Date: Monday, August 22, 2022
Another RESNA Annual Conference, another successful Student Design Challenge (SDC)!
Whether you are a seasoned RESNA member or a first-time conference attendee, you may find yourself wondering what is the SDC? The SDC is a competition held in conjunction with RESNA's Annual Conference, which provides undergraduate and masters-level students - representing disciplines including engineering; computer information science; architecture; and physical and occupational therapy - an opportunity to create, develop, and showcase assistive technology designs that help people with disabilities.
Entries are judged by a group of AT experts on originality, quality of design, and usefulness to persons with disabilities, and the top SDC teams chosen as finalists attend the RESNA conference and present their design at both the Student Design Challenge and the Developers' Showcase. After presentations are complete, first, second, and third place rankings are awarded. These three teams are receive a monetary prize in addition to their complimentary RESNA student membership and conference registration.
The first prize of $1,000 is supported by the Joey Wallace Educational Scholarship Fund, in honor of Joey Wallace, an educator, mentor and beloved RESNA staff person. RESNA would like to thank the Joey Wallace Scholarship Fund for their continued support of and investment in the future generation of assistive technology professionals. Read more about the Joey Wallace Educational Scholarship Fund.
RESNA is pleased to announce the 2022 SDC winners:
First Place: $1000
Team: Shelbytron: An interactive robot to make pediatric physical therapy more fun
Institution: Brown University
Primary Author: Joshua Phelps
Abstract: Physical therapy can be hard work, so the goal of this project was to make it more fun for children. A robot, shaped like a dog sitting in a wheelchair, was built and programmed to encourage children to learn to walk. The robot can drive autonomously down a hallway, stopping frequently to turn and wait for a child to catch up before proceeding. The robot entertains children with rainbow-colored flashing lights, (bad) jokes, encouraging phrases, and a repertoire of over 100 songs. All of these functions are also controllable with a remote. Children and their caretakers have expressed their delight with the robot. Moreover, families and physical therapists report that children walk farther with the robot than they would otherwise.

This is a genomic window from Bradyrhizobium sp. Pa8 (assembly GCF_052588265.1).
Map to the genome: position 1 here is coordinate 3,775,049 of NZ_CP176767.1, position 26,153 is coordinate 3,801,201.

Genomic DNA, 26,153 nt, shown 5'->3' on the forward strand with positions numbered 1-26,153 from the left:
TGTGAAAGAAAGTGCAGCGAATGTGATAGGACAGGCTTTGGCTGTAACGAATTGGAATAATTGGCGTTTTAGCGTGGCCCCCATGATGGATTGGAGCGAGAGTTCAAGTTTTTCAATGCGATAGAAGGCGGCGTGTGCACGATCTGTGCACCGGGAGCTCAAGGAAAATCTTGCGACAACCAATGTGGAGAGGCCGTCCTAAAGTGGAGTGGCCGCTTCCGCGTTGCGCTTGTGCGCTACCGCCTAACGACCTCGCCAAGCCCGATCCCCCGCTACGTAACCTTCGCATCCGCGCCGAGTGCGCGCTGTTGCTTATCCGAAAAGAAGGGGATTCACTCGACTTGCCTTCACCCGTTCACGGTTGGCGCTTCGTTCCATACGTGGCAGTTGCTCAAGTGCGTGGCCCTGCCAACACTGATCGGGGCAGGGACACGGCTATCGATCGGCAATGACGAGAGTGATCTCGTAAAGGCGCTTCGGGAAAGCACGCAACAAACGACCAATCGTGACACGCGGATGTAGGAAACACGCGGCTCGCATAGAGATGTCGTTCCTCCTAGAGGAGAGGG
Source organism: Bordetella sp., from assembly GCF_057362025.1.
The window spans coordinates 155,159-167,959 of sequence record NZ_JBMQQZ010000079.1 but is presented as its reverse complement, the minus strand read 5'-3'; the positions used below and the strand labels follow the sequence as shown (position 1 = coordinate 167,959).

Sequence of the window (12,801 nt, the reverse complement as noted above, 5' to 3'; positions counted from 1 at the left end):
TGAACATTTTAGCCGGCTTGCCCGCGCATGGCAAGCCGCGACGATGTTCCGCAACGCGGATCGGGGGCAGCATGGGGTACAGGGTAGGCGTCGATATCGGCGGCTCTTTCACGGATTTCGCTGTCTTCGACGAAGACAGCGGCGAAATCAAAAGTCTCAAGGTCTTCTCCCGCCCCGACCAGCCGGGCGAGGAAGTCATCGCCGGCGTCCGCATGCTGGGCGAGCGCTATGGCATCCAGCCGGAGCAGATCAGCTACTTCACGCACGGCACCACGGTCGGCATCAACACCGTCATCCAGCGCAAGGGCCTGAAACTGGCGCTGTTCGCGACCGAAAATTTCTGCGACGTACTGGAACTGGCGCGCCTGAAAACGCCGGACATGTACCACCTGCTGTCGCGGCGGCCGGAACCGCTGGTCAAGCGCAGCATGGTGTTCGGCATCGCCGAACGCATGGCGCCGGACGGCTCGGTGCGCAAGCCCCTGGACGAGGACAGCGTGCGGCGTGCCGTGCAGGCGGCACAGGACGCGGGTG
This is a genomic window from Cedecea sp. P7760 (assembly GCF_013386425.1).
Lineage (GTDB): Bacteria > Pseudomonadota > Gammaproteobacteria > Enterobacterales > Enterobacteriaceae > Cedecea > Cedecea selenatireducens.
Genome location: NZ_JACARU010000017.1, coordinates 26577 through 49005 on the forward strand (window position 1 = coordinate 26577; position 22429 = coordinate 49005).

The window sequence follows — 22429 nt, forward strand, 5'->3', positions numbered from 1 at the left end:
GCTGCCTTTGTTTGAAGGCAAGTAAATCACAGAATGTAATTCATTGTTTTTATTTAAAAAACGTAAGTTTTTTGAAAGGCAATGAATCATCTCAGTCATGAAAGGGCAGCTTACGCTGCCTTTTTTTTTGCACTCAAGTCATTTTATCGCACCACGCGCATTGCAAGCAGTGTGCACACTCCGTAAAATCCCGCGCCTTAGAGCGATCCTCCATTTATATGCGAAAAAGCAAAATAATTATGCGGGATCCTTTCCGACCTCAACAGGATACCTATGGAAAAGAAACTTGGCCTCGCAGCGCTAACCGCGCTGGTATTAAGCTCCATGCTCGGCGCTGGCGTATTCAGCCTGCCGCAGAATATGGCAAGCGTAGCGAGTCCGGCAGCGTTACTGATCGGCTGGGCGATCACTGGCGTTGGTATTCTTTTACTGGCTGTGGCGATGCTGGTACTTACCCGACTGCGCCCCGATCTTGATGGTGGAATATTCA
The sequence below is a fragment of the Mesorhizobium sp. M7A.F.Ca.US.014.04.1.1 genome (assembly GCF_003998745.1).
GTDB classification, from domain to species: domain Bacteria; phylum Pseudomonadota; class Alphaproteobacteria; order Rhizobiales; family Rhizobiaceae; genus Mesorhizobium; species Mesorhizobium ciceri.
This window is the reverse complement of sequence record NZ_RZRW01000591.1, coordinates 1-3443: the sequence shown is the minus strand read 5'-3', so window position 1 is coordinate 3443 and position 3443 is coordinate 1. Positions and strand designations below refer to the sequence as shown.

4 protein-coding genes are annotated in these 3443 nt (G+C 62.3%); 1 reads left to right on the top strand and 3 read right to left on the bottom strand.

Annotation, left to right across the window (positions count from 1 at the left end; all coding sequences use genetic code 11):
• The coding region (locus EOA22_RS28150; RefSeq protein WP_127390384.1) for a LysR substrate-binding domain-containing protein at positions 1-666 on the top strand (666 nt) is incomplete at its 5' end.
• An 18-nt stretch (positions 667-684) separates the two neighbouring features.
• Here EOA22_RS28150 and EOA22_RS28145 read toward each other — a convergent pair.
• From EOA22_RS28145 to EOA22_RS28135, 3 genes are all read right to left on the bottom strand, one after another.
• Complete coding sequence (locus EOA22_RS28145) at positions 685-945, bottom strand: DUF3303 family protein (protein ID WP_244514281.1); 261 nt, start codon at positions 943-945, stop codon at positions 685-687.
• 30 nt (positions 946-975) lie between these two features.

Second place: $700
Team: Marco for Marco
Institution: Universidad Anáhuac Norte
Primary Author: Giovanna Ibarra
Abstract: The problem being assessed is designing a device that allows a visually impaired high school teacher to give classes to his students. The solution consists of a tactile tablet with a laser-cutted acrylic case with interchangeable templates that allow the user to write in a delimited area and make various diagrams. By using a tactile tablet for graphic design, the user is able to show his writing and diagrams to his students using the computer and projector in his classroom. We expect that the user is able to teach in a more comfortable way, and in the future, that maybe, more visually impaired teachers adopt this solution to teach.
Third Place: $300
Team: Toothbrush Buddy: A toothpaste dispenser for people with motor, cognitive, and/or visual impairments
Institution: University of Pittsburgh
Primary Author: Madeline Lee
Abstract: People with dexterity, cognitive, and/or visual impairments may have difficulty applying the appropriate amount of toothpaste to a toothbrush due to challenges with simultaneously controlling the toothbrush and squeezing the toothpaste. These challenges impact a person’s ability to independently perform necessary hygiene self-care tasks. The Toothbrush Buddy’s final design uses an off-the-shelf dispenser with newly designed 3D printed track and lever attachments, and a feedback mechanism. This device prevents toothpaste spillage, releases consistent amounts of toothpaste, provides feedback indicating toothpaste is on the toothbrush and has high contrast components for users with low vision. This device supports a diverse consumer group including those with physical, cognitive, or sensory impairments, young children and older individuals with hand weakness. Through universal design, the Toothbrush Buddy allows individuals to reach their functional independence in brushing their teeth.
Look out for more information to be released in the coming months regarding the 2023 Student Design Challenge!